Excerpt: The Brothers Sark

Original cover art for “Crosswind” by Keith Thompson, 2012.

Have you put your name in for the giveaway copy of Crosswind at Goodreads? Mine’s not the only Enclave Publishing book that’s available. We’ve got a whole raft of them listed at Enclave. Make sure you sign up. The Crosswind giveaway ends at midnight on Dec. 1.

As promised, here’s the first of three excerpts from Crosswind, which follows the adventures of Winchell and Copernicus Sark as they uncover a conspiracy aimed at their home city-state of Perch. In this portion, they’re making their escape from the rival city-state of Trestleway:


The pursuing Peace Branch cars raced right through the intersection. They didn’t match Cope’s turn, apparently. Behind them, Winch heard squealing brakes and a chorus of horns.

But the gate was still ahead. And Winch despaired when he saw that it was closing slowly. Two militiamen were at the crank that controlled the mechanism. He couldn’t hear the grinding of gears, but he imagined he could feel the vibration through the street.

“Now what?” Cope slowed the ’wagon’s headlong rush.

Winch flipped through ideas in his mind faster than pages in a notebook. That was when he saw the truck waiting at the gate—the truck from which two more militiamen leapt. It had crates in the back. Stamped with the blurred black word AMMUNITION.

Winch’s hand acted before he could acknowledge the thoughts behind it. He jerked back on one of the levers, and their red motorwagon growled full-speed ahead.

“Winch!” Cope seized his arm. “I’m not one to usually begrudge a man his want for speed, but this isn’t the time!”

“It is!” Winch shouted back. He jerked the rucksack over his shoulders. “Keep us steady to that truck! It’s loaded down with ammunition and should make for quite the show, provided we have enough fuel on us.”

The gate and the truck grew rapidly in Winch’s vision. Militiamen scrambled out of the way. The crack of carbines firing broke through the rumble of the ’wagon’s steam engine. Winch and Cope ducked.

“And what now?”

“We jump.”

Cope stared at him. “Jump?”

Winch nodded. He poised himself by the edge of the ’wagon. Oh, dear. That pavement rushed by faster than an aeroplane’s prop spinning.

“You know, I think I might just be a bad influence on you.” Cope got his own rucksack on and took his gun back from Winch.

“I reloaded.”

“Thanks much.”

They were close now.

“Jump!” Winch cried.

Cope went first, with a howl that faded quickly.

“Forgive me for my insanity, Allfather.” Then Winch pushed off.

Pavement rushed up to reach him. He covered his face and tucked in on himself. For a blissful second, the cool, rushing air and muffled sounds—shouting, the blast of gunfire, the retreating rumble of the motorwagon—held him in their embrace.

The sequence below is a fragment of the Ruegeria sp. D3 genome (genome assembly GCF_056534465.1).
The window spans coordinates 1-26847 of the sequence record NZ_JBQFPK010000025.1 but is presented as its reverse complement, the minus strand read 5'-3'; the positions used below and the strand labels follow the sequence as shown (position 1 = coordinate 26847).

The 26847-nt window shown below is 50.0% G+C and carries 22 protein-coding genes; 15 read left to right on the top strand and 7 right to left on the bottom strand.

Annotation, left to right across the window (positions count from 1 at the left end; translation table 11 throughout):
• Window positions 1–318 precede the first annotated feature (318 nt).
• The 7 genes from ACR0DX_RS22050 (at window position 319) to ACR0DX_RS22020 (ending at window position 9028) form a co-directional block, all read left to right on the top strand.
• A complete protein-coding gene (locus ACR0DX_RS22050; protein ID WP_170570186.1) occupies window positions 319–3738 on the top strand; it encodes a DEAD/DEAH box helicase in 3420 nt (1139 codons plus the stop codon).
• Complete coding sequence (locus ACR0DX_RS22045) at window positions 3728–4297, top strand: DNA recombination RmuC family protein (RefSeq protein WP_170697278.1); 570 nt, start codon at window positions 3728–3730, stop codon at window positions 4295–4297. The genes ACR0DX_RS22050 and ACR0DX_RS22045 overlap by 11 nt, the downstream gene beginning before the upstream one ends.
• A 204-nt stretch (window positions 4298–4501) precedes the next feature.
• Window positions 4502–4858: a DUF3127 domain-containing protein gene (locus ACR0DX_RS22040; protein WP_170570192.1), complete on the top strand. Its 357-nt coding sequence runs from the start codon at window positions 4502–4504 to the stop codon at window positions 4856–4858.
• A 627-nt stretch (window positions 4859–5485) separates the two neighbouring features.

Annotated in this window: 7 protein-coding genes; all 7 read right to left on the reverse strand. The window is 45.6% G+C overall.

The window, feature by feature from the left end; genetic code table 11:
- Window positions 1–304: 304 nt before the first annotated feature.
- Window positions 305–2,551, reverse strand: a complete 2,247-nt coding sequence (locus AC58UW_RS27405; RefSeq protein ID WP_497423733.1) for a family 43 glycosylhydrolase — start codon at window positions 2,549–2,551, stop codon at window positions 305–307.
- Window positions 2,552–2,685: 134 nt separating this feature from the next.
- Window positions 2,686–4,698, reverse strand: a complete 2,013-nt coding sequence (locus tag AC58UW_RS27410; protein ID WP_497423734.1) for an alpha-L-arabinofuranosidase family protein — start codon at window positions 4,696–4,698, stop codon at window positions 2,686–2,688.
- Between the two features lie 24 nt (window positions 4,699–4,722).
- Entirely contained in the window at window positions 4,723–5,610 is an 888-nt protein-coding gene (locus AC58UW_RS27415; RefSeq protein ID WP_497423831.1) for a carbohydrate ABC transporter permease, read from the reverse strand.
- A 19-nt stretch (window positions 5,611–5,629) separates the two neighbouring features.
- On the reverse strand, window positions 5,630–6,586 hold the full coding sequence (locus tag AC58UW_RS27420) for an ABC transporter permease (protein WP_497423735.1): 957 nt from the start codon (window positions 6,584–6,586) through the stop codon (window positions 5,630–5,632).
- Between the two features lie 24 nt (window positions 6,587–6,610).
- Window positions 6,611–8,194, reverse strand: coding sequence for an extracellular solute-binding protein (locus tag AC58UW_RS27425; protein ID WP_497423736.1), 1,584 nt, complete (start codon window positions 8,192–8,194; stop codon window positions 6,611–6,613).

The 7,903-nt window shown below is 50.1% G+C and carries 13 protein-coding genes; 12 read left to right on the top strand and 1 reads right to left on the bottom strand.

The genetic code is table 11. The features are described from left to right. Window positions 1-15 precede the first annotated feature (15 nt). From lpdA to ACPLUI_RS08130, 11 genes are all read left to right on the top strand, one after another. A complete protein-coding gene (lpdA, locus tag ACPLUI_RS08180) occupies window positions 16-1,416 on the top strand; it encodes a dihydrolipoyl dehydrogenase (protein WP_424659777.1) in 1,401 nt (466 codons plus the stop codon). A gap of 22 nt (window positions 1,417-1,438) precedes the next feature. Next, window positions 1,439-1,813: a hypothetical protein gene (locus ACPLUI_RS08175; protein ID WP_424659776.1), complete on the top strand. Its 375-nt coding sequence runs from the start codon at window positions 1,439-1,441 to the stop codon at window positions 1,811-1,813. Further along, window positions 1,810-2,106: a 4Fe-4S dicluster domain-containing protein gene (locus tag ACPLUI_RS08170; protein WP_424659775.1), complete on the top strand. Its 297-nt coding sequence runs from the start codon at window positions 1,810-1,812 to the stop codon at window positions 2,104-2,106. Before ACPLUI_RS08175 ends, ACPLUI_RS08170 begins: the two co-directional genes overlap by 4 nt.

Then his body hit what felt like a wall, except that he went rolling over and over and over on its impenetrable surface. He was certain, if he survived this, that his skin would resemble one tremendous bruise.

He slammed ingloriously into a barrel of water, and the air went rushing from his lungs.

Winch pried his eyes open in time to see the motorwagon, driverless and steadfast, collide with the back of the ammunition truck. It crumpled and burst apart, casting metal bits and wood frame and that lovely red paint finish skyward and streetside. The impact shouldered the truck into the gap between the gates, slamming the front end up against one of the massive wooden doors.

Somewhere in its fragmenting engine, a spark or two must have hit the fuel tank. A ball of fire erupted from the wrecked motorwagon and the backside of the truck. A gout of steam shot out of the conflagration and quickly died out.

The militiamen nearby yelled warnings to another and dove for cover.

Winch glimpsed Cope running across the street toward him, with a slight limp on the right leg, as he fired a handful of wild shots toward the scattering guards.

“Stay down!” Cope yelled. “Winch, duck your head!”

Winch ducked.

The back end of the truck exploded in a tremendous flash that threw debris and flame nearly higher than the gate. The explosion lifted the truck bodily a good six feet off the pavement before dropping it to a careless landing that broke the wheels clean off.

The ammunition crates caught fire. Munitions popped and burst, sending off an insane pinwheeling display of sparks like fireworks on the Fourteenth of Octaron.

Something impacted the barrel above Winch. It shattered the rim and sent a stream of water pouring onto him. He pushed out of the way just as Cope slammed into him. They went down in a tangle of arms, legs, and, in Cope’s case, cussing.

“Get up. Get up!” Cope dragged Winch to his feet. A maniacal grin lit his face, which was scored with dirt and soot. Soot, Winch realized, was falling like rain over everything. “Tarnal skies, Winch, when you’ve an idea, it’s one with wings.”

Winch could see that. The truck, motorwagon, and both doors of the gate were now a flaming pile of wood and metal. One of the gatehouses of stone had partially collapsed. There was no way that heap would be moved aside anytime soon. Even the militia stared in abject shock—the ones who hadn’t been blown aside in the explosion and weren’t strewn over the pavement like so many rag dolls.

Alarm bells rang. It didn’t seem the explosion had thrown the Peace Branch boys off their trail, though. Winch counted five clambering out of their motorwagons. All were armed. Someone blew a whistle.

“Don’t suppose they’re here to offer congratulations.”

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